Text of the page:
What motivates #hcsmca members’ participation? An analysis of our Feb 4 chat
By Sarah Gilbert (@_sgilbert_)
It’s been a month since I co-hosted my first #hcsmca chat with Colleen in which we discussed and promoted my research on the #hcsmca community, in particular, what motivates people to participate, or not, in #hcsmca. Since last month’s chat, I’ve conducted interviews with #hcsmca community members (still recruiting), reviewed relevant literature, followed the hashtag and lurked on #hcsmca chats, and watched the live stream of the panel at #hccmty. But I’ve also taken time to reflect on our on February 4th (see transcript) discussion.
At Colleen’s suggestion, I copied the tweets from the chat into a spreadsheet and began by dividing them into two columns:
- observations and thoughts on motivation
- suggestions (such as publication venues and questions to ask during interviews)
As I organized the tweets into these categories, I noticed commonalities between community members’ observations and thoughts on motivation. To have a more solid grasp on what aspects of motivation were important to the community, I began to methodically review each tweet and assign a particular theme as I observed it. This is an analysis technique broadly known as content analysis and is often used in the social sciences when analyzing text. In total, I assigned 9 themes to 67 tweets – many of the tweets had more than one theme.
#hcsmca members mentioned a variety of aspects which motivated them to participate in the community. The most frequently mentioned motivator discussed in the chat was having a shared interest. What brings #hcsmca members to the chats is a common interest in a specific subject, and members wish to connect with others on the topic. The second most mentioned motivating aspect was access to diverse people and diverse perspectives (although this may be confounded by a sub-conversation on the role of diversity in communities, it is nonetheless an important aspect of participation). The third most frequently mentioned aspect was the media: that is, Twitter itself.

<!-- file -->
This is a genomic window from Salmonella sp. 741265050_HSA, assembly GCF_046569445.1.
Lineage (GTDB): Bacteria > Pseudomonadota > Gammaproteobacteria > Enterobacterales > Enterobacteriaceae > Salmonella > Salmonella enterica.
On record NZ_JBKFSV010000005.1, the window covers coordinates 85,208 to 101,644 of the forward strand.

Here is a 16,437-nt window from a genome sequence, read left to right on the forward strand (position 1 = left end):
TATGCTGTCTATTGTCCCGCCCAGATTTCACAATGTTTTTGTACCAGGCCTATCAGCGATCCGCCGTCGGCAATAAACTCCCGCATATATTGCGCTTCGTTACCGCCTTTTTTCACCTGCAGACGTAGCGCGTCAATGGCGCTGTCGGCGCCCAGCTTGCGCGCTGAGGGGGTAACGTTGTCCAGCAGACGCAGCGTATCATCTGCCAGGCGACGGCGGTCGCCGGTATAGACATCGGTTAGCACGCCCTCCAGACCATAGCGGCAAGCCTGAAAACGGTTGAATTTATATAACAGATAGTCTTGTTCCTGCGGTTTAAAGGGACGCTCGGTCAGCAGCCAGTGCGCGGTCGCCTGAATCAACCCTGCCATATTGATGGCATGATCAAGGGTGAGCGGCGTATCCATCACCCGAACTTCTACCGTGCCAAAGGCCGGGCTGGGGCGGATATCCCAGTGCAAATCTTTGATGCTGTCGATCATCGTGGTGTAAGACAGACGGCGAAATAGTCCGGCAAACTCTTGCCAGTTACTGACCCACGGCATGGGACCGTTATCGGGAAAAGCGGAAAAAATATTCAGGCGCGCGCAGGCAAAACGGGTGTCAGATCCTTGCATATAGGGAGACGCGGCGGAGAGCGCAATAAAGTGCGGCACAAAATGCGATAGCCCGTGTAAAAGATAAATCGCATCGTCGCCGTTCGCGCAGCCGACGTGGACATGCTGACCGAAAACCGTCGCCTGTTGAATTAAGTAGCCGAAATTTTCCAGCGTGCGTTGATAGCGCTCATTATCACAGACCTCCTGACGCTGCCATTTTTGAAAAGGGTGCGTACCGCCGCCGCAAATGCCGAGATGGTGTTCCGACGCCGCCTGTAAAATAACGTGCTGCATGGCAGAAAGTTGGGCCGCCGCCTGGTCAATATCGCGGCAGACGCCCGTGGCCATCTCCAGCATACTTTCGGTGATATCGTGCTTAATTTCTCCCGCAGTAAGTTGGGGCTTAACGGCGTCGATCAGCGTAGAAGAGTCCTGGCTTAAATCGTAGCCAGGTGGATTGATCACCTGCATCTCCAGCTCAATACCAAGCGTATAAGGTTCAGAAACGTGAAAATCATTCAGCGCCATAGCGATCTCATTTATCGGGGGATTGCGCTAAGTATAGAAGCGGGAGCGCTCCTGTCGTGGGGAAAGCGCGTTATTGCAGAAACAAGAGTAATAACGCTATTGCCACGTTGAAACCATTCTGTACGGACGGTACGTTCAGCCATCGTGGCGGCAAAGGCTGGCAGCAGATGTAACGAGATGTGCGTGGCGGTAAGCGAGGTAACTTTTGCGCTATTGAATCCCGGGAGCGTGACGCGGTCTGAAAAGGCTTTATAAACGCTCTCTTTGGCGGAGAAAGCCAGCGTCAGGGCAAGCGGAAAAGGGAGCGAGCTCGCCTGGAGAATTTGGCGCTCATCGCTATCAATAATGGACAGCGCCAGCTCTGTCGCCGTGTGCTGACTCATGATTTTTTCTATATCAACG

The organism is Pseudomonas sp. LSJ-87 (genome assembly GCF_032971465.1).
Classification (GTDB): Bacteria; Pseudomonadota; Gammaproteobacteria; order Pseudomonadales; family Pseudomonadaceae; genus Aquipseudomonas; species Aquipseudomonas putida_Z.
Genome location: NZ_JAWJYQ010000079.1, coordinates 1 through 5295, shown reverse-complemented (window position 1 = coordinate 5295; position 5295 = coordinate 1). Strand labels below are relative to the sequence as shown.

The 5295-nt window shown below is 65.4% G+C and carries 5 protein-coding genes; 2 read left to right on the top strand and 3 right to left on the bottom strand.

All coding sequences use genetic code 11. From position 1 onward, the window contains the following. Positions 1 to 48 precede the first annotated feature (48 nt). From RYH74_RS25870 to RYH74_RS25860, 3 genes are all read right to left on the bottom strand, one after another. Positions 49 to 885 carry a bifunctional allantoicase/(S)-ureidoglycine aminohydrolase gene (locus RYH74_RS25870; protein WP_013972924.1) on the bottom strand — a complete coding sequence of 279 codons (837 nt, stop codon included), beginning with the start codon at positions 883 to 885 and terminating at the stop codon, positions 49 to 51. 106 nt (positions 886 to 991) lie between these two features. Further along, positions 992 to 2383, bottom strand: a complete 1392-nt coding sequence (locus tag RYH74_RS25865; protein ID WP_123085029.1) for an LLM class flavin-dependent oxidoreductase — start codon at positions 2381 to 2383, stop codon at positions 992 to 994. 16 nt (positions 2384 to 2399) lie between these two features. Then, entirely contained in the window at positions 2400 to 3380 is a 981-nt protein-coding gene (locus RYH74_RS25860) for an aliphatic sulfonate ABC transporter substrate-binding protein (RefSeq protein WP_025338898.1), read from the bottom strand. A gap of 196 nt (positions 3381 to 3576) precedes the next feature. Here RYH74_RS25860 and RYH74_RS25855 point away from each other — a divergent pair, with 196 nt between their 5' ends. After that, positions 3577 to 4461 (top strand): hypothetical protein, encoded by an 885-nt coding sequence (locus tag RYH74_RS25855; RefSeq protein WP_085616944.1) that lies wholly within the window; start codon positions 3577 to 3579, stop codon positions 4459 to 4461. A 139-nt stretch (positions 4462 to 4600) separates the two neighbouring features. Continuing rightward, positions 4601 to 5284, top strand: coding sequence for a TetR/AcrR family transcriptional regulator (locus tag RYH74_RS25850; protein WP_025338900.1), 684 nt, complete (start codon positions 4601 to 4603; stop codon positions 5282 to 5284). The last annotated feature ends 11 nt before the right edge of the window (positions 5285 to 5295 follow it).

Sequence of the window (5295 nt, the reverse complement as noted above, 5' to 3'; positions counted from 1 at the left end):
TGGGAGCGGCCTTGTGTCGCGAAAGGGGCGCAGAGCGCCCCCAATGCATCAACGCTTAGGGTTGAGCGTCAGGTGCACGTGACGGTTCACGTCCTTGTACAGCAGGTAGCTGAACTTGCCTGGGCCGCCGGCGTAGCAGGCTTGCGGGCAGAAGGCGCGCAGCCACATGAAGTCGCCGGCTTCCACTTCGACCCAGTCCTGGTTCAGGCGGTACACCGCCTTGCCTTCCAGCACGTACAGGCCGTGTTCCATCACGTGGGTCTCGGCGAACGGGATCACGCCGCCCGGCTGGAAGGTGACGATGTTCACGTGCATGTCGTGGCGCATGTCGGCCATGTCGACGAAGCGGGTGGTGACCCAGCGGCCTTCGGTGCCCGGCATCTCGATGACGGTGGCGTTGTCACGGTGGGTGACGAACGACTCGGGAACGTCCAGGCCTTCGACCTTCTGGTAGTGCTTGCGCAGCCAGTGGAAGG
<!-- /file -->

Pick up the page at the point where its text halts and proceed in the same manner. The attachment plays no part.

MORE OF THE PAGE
The affordances of Twitter allow people to discuss a topic of interest through a shared hashtag, provides a forum for synchronous conversations, and features like RT and favorites allow for immediate feedback and recognition. After media, building networks and relationships were also mentioned as motivating factors. These aspects were often mentioned in conjunction with other motivating factors, such common interests; for example, building networks was discussed as a way to access diverse perspectives on shared interests. The opportunity to learn from other members was also noted as a motivating factor, as was the importance of having a voice in the community. Finally, strong leadership and advocacy were highlighted as important motivating factors. See below for a pie chart of motivational factors discussed in the tweetchat.
Here’s a word cloud of the sample of texts used to identify motivational themes. I removed the #hcsmca hashtag and all user names. Given our recent discussion on participant involvement in research:
- Do you see any themes that emerge from the conversation?
- Does the word cloud paint a different picture of the conversation than the pie chart?
Another interesting component of the discussion was brought up by community member who inverted the question “why do people participate in online communities” by asking “why don’t people participate in online communities?”
An outlier Q? …I’d like to know why people DON’T participate in online communities created to help them? That one baffles me #hcsmca
— Cat Toy (@CatToyOriginal) February 4, 2015
In response, some members cited a lack of knowledge: both of the media itself and the benefits that people can attain from participating in communities, but many agreed that it can be difficult to find the time to participate in communities as fully, as broadly, and as often as they’d like.
I’ve already interviewed 9 community members who participate in #hcsmca in a variety of ways – from primarily listening, to peripheral participation, to leading discussions and to taking on leadership roles within the community. They’ve also told me about the many different reasons why they participate (or not). I’d like to thank those who have had the time to speak to me already – it’s been incredibly interesting for me to learn from you and I look forward to diving into the analyzing the interviews!
I’m still recruiting participants: my goal is to interview between 20-30 community members. Interested? Please email email@example.com.